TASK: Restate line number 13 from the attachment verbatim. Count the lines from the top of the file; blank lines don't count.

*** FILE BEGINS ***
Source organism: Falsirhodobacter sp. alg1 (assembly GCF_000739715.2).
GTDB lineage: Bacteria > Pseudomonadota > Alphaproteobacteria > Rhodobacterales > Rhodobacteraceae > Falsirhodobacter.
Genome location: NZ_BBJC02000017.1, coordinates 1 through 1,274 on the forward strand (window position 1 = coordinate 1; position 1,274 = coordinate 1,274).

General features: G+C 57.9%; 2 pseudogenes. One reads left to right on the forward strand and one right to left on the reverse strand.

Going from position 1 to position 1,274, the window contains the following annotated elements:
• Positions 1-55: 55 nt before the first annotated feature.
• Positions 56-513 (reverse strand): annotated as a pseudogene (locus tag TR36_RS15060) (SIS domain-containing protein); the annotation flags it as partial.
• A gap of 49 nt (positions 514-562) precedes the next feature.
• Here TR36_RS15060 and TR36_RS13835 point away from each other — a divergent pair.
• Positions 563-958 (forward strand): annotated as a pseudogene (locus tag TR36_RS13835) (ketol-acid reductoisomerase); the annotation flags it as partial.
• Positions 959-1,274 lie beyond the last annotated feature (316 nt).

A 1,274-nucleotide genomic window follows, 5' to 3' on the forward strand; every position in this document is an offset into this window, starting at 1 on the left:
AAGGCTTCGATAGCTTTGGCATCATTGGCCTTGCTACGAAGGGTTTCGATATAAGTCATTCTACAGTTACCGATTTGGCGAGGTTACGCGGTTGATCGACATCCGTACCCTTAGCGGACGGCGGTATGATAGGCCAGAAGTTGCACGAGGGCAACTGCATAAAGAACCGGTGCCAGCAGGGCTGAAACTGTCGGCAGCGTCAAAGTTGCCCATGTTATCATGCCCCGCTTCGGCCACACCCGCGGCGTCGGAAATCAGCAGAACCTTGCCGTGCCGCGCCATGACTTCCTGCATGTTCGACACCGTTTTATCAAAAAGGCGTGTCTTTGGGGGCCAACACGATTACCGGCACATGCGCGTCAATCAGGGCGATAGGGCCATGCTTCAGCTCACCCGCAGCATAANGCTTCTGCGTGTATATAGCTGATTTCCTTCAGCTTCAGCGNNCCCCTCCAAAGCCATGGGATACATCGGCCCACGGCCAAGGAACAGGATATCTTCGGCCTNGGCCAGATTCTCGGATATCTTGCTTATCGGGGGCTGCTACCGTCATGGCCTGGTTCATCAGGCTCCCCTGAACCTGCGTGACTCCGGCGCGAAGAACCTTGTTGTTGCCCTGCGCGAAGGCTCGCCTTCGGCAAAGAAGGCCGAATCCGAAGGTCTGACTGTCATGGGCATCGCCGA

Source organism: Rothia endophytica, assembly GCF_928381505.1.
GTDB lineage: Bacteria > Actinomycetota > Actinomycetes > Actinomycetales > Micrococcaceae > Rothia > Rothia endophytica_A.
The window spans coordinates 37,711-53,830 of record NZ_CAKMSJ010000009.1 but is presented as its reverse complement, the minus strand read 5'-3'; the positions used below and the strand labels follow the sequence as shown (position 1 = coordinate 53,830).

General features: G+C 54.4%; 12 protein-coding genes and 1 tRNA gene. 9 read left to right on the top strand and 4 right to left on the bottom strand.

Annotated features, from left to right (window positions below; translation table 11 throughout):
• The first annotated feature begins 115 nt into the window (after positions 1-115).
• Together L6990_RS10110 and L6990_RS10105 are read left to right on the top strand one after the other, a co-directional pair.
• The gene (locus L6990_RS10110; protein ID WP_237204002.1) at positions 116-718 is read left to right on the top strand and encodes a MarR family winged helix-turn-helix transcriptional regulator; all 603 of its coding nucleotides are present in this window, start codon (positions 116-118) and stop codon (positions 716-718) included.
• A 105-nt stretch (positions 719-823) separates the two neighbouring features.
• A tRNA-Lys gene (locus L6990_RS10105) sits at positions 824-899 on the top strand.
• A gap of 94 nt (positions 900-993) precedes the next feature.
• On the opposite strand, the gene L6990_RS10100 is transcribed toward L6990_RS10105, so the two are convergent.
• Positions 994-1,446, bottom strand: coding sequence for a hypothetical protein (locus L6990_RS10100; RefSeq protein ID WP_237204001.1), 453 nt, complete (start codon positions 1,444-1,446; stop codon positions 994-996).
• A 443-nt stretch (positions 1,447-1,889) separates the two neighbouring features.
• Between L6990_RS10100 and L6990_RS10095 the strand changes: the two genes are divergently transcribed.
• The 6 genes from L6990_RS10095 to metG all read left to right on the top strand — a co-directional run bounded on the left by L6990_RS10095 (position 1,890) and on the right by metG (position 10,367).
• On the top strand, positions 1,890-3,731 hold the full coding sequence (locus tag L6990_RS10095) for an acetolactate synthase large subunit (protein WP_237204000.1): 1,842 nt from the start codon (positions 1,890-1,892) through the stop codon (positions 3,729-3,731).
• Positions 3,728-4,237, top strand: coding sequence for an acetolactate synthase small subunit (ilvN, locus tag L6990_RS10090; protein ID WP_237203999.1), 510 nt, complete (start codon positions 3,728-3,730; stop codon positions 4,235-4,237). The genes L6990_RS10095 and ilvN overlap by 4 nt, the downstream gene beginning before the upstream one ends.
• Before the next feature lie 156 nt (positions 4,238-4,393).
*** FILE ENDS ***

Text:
AAGGCTTCGATAGCTTTGGCATCATTGGCCTTGCTACGAAGGGTTTCGATATAAGTCATTCTACAGTTACCGATTTGGCGAGGTTACGCGGTTGATCGACATCCGTACCCTTAGCGGACGGCGGTATGATAGGCCAGAAGTTGCACGAGGGCAACTGCATAAAGAACCGGTGCCAGCAGGGCTGAAACTGTCGGCAGCGTCAAAGTTGCCCATGTTATCATGCCCCGCTTCGGCCACACCCGCGGCGTCGGAAATCAGCAGAACCTTGCCGTGCCGCGCCATGACTTCCTGCATGTTCGACACCGTTTTATCAAAAAGGCGTGTCTTTGGGGGCCAACACGATTACCGGCACATGCGCGTCAATCAGGGCGATAGGGCCATGCTTCAGCTCACCCGCAGCATAANGCTTCTGCGTGTATATAGCTGATTTCCTTCAGCTTCAGCGNNCCCCTCCAAAGCCATGGGATACATCGGCCCACGGCCAAGGAACAGGATATCTTCGGCCTNGGCCAGATTCTCGGATATCTTGCTTATCGGGGGCTGCTACCGTCATGGCCTGGTTCATCAGGCTCCCCTGAACCTGCGTGACTCCGGCGCGAAGAACCTTGTTGTTGCCCTGCGCGAAGGCTCGCCTTCGGCAAAGAAGGCCGAATCCGAAGGTCTGACTGTCATGGGCATCGCCGA